Wednesday, November 26, 2014

TMFW 64 - Adam Sandler's "Thanksgiving Song," Annotated

Happy Thanksgiving to my tens of readers!  I've got a turkey in the oven, and my research taught me that somebody has already done the work I was going to, so today's post is an easy one. 

In November, 1992, Adam Sandler appeared on Saturday Night Live's "Weekend Update" segment, where he first performed his now-famous "The Thanksgiving Song."  Sandler was in only his second full season with SNL, and was not yet a full cast member. Though it's a little harder to remember after movies like Little Nicky, Jack and Jill, and That's My Boy - watch any of those trailers and marvel that they made over $150 million combined - at that point in his career Sandler's falsetto goofiness made him charming and loveable. 

The song was an instant hit, and appeared on Sandler's 1993 album They're All Gonna Laugh at You!, helping to drive the record to double-platinum status and a Grammy nomination for Best Comedy Album.  It is an undeniably catchy song, and you can count on hearing it each year on holiday radio or from friends sharing it on Facebook.  It's a sure-bet for tonight's SNL Thanksgiving special.

Sandler's song is full of intentionally-forced rhymes and goofy pop culture non-sequiturs, and after 22 years many of them are pretty dusty.  So for the benefit of those born after 1992 (there are more of them every day, it seems like), both Rolling Stone and The Week had writeups this week annotating Sandler's tune to explain the references.  I like The Week's better, if you are inclined to follow one of those links.  


BONUS FACT:  For those who are a bit more cynical, Loudon Wainwright III's "Thanksgiving" is perhaps a more appropriate song for the holiday.  Sample lyrics: "On this auspicious occasion /
this special family dinner / if I argue with a loved one, Lord / please make me the winner.

BONUS FACT 2:  Mostly for TMFW readers Danny and Greg, here's another SNL Thanksgiving dish: The Californians enjoy a Thanksgiving with romantic drama, sequoia seating arrangements, and traffic on the 101.

BONUS FACT/FUN FOLLOW-UP:  Last week's TMFW had a bonus fact related to Waylon Jennings earning his GED by studying videotapes made by the State of Kentucky while out on tour.  Loyal TMFW reader and grad school buddy Porgy wrote in to let me know that those tapes were hosted by his mother!  She is a Kentuckian and was a TV/radio/voiceover presenter in the 70s and 80s.  That's an excellent story, but Porgy was understandably a little bit ambivalent about his mother spending so much time with Jennings on his tour bus...

Wednesday, November 19, 2014

TMFW 63 - The Outlaw Who Almost Wasn't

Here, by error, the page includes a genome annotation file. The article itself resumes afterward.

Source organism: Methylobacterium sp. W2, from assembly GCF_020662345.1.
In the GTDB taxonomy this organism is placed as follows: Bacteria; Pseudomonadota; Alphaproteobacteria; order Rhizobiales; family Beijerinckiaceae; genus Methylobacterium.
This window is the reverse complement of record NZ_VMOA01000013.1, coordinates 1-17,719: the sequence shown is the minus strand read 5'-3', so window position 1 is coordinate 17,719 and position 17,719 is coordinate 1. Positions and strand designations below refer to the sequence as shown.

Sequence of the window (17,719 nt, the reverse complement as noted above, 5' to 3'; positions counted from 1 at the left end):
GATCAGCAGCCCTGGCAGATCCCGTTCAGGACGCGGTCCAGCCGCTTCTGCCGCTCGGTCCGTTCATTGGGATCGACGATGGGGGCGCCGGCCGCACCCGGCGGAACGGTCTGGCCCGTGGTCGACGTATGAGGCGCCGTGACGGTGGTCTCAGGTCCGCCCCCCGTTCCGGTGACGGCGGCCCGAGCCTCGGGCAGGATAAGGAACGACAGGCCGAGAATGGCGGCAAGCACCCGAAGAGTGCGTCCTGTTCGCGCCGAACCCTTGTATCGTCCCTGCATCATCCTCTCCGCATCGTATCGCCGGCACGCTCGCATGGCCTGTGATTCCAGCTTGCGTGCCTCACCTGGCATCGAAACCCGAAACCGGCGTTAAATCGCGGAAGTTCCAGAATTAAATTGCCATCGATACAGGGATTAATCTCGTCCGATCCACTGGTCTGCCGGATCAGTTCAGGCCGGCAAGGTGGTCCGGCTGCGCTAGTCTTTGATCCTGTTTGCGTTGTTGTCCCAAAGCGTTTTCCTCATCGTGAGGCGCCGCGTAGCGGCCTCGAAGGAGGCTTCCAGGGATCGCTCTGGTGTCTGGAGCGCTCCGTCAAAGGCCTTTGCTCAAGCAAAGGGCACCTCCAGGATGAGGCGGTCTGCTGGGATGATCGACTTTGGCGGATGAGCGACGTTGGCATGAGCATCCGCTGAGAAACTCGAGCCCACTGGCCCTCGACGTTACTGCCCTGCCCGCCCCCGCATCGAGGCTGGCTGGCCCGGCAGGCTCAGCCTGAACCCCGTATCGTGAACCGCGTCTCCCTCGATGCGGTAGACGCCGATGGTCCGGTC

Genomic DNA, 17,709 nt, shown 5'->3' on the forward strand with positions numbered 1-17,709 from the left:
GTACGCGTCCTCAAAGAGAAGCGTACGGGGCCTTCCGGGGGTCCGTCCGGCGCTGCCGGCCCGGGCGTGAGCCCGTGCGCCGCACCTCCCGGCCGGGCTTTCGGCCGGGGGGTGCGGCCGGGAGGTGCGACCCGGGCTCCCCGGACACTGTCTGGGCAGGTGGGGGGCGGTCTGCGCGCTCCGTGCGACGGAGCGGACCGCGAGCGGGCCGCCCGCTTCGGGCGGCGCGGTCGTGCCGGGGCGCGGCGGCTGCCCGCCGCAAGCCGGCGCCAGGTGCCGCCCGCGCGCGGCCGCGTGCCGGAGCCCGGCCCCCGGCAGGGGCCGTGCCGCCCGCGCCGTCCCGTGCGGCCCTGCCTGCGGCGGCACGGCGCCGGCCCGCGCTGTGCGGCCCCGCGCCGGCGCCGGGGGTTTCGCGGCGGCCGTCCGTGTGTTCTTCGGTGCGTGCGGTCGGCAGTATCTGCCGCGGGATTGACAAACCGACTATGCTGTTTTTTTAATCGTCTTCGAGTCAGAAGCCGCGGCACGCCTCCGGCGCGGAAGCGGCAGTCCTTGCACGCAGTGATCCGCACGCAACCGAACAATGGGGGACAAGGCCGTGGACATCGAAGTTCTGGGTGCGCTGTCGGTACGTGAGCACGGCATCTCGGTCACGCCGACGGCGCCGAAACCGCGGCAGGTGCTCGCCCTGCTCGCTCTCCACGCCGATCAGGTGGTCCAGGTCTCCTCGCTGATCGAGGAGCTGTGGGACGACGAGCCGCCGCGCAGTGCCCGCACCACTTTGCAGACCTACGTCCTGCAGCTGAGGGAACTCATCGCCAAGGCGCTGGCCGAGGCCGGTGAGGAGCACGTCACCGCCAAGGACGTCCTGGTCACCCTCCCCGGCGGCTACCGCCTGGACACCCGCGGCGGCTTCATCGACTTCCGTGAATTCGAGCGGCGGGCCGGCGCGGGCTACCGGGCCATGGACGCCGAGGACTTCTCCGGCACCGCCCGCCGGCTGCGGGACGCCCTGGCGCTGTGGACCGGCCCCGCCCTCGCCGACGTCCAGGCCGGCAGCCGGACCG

[[NOTE: today's TMFW may fall, like Eli Whitney and his cotton gin, into the category of "Trivia Everybody Knows."  But it's a good enough story to risk it.]]

Waylon Jennings is one of the most famous performers in country music history.  He's a member of the Country Music Hall of Fame, a two-time Grammy winner (for his collaboration with the Kimberlys on "MacArthur Park" and his duet with Willie Nelson on "Mamas, Don't Let Your Babies Grow up to be Cowboys"), a singer on the first country album officially certified platinum, and he had 23 records that charted in the country top 10 (and 9 that reached number 1).  Country Music Television ranked him number 5 in their "Greatest Men of Country Music" series, behind only Johnny Cash, Hank Williams, George Jones, and Willie Nelson.

There are lots of things that could be said about Jennings' extraordinary career and his impact on country music:

** He was discovered in Phoenix by Bobby Bare, and was so popular there that a local businessman had designed his music club around Jennings' act.  Bare allegedly phoned Chet Atkins at RCA records in Nashville from a roadside payphone somewhere between Phoenix and Las Vegas to tell him about his discovery and demand that RCA sign Jennings.

**  When he moved to Nashville, Jennings' first roommate, by pure happenstance, was Johnny Cash.  The two became lifelong friends and frequent collaborators, including work with Willie Nelson and Kris Kristofferson in the country supergroup The Highwaymen.

**  Along with Willie Nelson, Jennings was the face of "Outlaw Country" in the 1960s and 70s.  The outlaw movement - in addition to being a good marketing gimmick - represented a sea change in how country music was written and recorded.  With Jennings and Nelson leading the way, artists took more ownership of their music, dealt with more realistic themes and a less homogenized sound than the whitewashed catalog of the major labels to that point, and enjoyed better control over what musicians played on their albums and how they were recorded.

All of the above are true music facts, but they are not today's True Music Fact.  Here it is: amazingly, Jennings would never have been able to have accomplished any of his remarkable career if The Big Bopper hadn't had the flu.